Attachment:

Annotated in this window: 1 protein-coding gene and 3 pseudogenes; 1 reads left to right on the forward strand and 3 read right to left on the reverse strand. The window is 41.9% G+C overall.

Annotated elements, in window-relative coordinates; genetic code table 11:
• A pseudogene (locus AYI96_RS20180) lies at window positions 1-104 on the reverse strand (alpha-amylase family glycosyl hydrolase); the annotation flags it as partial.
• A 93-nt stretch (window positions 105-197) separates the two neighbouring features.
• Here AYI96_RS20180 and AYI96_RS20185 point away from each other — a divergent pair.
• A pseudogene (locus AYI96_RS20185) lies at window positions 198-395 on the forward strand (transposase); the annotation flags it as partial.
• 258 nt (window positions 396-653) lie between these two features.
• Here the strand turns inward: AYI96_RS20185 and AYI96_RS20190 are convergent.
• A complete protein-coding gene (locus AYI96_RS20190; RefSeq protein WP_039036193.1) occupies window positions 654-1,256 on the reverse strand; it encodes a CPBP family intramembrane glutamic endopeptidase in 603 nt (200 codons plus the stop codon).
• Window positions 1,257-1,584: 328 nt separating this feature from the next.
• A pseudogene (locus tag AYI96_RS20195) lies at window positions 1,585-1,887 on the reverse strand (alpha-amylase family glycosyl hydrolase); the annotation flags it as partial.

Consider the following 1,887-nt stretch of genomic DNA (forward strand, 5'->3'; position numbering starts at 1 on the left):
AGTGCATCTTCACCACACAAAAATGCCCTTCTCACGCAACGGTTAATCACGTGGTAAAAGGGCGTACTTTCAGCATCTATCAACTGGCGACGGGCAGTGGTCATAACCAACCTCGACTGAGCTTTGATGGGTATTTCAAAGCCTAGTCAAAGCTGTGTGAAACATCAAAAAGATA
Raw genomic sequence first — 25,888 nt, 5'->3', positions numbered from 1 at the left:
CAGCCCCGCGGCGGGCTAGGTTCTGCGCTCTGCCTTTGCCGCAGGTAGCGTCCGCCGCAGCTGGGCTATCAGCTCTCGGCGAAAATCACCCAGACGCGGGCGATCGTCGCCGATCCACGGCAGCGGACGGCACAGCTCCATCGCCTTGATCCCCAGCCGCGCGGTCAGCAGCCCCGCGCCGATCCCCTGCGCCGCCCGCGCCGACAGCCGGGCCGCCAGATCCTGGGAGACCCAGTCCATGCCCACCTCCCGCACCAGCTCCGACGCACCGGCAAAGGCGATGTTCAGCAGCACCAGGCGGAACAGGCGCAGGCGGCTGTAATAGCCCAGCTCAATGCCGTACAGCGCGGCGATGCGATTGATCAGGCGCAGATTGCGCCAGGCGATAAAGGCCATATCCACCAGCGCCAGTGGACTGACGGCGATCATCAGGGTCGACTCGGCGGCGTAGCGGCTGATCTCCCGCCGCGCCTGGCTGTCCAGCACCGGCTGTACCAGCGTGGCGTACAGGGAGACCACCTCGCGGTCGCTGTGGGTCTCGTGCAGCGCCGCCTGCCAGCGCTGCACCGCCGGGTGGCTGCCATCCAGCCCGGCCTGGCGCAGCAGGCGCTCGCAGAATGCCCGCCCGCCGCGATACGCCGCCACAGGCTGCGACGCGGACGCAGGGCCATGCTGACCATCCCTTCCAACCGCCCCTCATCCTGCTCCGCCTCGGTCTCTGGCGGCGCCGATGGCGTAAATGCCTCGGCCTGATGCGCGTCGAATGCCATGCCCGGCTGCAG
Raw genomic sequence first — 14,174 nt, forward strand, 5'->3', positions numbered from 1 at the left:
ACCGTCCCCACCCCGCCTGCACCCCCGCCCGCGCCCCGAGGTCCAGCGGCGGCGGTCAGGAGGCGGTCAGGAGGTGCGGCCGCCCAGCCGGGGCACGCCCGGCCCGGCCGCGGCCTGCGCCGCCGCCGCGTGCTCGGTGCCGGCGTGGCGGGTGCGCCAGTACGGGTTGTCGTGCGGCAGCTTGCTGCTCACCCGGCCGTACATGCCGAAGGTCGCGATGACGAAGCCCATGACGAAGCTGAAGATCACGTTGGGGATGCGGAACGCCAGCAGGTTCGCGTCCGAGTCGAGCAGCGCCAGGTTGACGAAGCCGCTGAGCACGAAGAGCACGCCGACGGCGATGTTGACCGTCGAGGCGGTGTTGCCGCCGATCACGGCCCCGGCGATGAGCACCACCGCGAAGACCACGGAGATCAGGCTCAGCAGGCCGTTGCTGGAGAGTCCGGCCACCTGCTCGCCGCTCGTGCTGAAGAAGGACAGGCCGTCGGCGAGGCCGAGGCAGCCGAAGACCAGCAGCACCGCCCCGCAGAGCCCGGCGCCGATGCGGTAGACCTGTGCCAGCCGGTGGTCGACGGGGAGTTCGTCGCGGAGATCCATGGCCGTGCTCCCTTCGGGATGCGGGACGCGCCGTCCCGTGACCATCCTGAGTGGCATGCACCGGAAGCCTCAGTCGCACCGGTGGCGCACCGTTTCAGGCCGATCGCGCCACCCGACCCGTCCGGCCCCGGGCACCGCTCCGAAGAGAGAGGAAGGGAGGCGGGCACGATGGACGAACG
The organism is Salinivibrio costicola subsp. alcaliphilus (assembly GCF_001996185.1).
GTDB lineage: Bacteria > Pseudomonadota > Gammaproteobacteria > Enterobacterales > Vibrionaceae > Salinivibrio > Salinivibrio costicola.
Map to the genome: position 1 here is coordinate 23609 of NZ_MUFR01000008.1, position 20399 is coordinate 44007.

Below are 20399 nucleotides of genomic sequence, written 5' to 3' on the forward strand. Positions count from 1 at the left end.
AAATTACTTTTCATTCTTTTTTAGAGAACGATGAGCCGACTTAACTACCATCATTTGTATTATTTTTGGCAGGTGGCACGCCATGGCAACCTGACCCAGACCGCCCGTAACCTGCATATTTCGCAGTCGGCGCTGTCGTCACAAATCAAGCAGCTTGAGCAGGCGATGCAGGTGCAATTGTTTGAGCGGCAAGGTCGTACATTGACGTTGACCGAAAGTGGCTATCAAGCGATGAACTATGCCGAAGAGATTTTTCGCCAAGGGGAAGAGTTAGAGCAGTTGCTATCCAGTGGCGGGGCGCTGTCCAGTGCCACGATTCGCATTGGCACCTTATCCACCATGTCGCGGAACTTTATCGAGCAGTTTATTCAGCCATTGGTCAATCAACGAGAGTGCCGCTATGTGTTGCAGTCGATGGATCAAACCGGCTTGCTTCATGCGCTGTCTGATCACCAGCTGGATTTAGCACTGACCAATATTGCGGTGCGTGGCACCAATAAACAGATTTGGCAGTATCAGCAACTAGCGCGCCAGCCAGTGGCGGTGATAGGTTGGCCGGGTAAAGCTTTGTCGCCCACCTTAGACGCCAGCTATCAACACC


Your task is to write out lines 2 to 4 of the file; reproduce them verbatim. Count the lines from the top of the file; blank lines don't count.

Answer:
Annotated elements, in window-relative coordinates; genetic code table 11:
• A pseudogene (locus AYI96_RS20180) lies at window positions 1-104 on the reverse strand (alpha-amylase family glycosyl hydrolase); the annotation flags it as partial.
• A 93-nt stretch (window positions 105-197) separates the two neighbouring features.